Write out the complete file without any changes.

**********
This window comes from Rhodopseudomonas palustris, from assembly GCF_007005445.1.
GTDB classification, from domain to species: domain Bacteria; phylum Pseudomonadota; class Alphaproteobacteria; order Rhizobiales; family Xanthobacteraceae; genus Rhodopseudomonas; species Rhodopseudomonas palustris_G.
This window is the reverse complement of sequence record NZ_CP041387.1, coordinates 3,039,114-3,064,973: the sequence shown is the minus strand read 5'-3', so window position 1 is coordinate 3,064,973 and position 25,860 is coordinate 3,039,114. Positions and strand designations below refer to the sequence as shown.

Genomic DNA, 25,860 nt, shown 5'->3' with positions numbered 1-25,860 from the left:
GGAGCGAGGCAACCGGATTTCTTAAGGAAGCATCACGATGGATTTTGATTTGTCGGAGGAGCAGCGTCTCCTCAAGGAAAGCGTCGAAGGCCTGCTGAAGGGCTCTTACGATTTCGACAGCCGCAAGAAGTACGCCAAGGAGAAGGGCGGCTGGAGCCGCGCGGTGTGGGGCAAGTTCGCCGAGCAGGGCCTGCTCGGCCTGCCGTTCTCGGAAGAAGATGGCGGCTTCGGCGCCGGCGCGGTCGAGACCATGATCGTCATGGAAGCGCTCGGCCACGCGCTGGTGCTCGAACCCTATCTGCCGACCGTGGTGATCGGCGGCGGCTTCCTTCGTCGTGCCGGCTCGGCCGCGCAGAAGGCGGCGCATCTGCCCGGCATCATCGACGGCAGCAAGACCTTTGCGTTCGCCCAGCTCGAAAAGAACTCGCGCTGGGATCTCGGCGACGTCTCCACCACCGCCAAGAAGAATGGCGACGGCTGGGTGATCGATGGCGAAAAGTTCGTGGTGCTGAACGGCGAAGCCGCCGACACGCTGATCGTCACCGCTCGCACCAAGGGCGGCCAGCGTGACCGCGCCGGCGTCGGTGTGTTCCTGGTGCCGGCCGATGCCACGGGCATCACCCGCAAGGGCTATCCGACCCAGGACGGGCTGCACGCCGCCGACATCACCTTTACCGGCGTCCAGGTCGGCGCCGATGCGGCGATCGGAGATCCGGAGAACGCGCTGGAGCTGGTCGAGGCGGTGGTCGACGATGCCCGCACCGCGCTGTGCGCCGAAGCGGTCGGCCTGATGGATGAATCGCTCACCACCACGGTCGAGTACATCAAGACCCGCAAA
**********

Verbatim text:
This window comes from Rhodopseudomonas palustris, from assembly GCF_007005445.1.
GTDB classification, from domain to species: domain Bacteria; phylum Pseudomonadota; class Alphaproteobacteria; order Rhizobiales; family Xanthobacteraceae; genus Rhodopseudomonas; species Rhodopseudomonas palustris_G.
This window is the reverse complement of sequence record NZ_CP041387.1, coordinates 3,039,114-3,064,973: the sequence shown is the minus strand read 5'-3', so window position 1 is coordinate 3,064,973 and position 25,860 is coordinate 3,039,114. Positions and strand designations below refer to the sequence as shown.

Genomic DNA, 25,860 nt, shown 5'->3' with positions numbered 1-25,860 from the left:
GGAGCGAGGCAACCGGATTTCTTAAGGAAGCATCACGATGGATTTTGATTTGTCGGAGGAGCAGCGTCTCCTCAAGGAAAGCGTCGAAGGCCTGCTGAAGGGCTCTTACGATTTCGACAGCCGCAAGAAGTACGCCAAGGAGAAGGGCGGCTGGAGCCGCGCGGTGTGGGGCAAGTTCGCCGAGCAGGGCCTGCTCGGCCTGCCGTTCTCGGAAGAAGATGGCGGCTTCGGCGCCGGCGCGGTCGAGACCATGATCGTCATGGAAGCGCTCGGCCACGCGCTGGTGCTCGAACCCTATCTGCCGACCGTGGTGATCGGCGGCGGCTTCCTTCGTCGTGCCGGCTCGGCCGCGCAGAAGGCGGCGCATCTGCCCGGCATCATCGACGGCAGCAAGACCTTTGCGTTCGCCCAGCTCGAAAAGAACTCGCGCTGGGATCTCGGCGACGTCTCCACCACCGCCAAGAAGAATGGCGACGGCTGGGTGATCGATGGCGAAAAGTTCGTGGTGCTGAACGGCGAAGCCGCCGACACGCTGATCGTCACCGCTCGCACCAAGGGCGGCCAGCGTGACCGCGCCGGCGTCGGTGTGTTCCTGGTGCCGGCCGATGCCACGGGCATCACCCGCAAGGGCTATCCGACCCAGGACGGGCTGCACGCCGCCGACATCACCTTTACCGGCGTCCAGGTCGGCGCCGATGCGGCGATCGGAGATCCGGAGAACGCGCTGGAGCTGGTCGAGGCGGTGGTCGACGATGCCCGCACCGCGCTGTGCGCCGAAGCGGTCGGCCTGATGGATGAATCGCTCACCACCACGGTCGAGTACATCAAGACCCGCAAA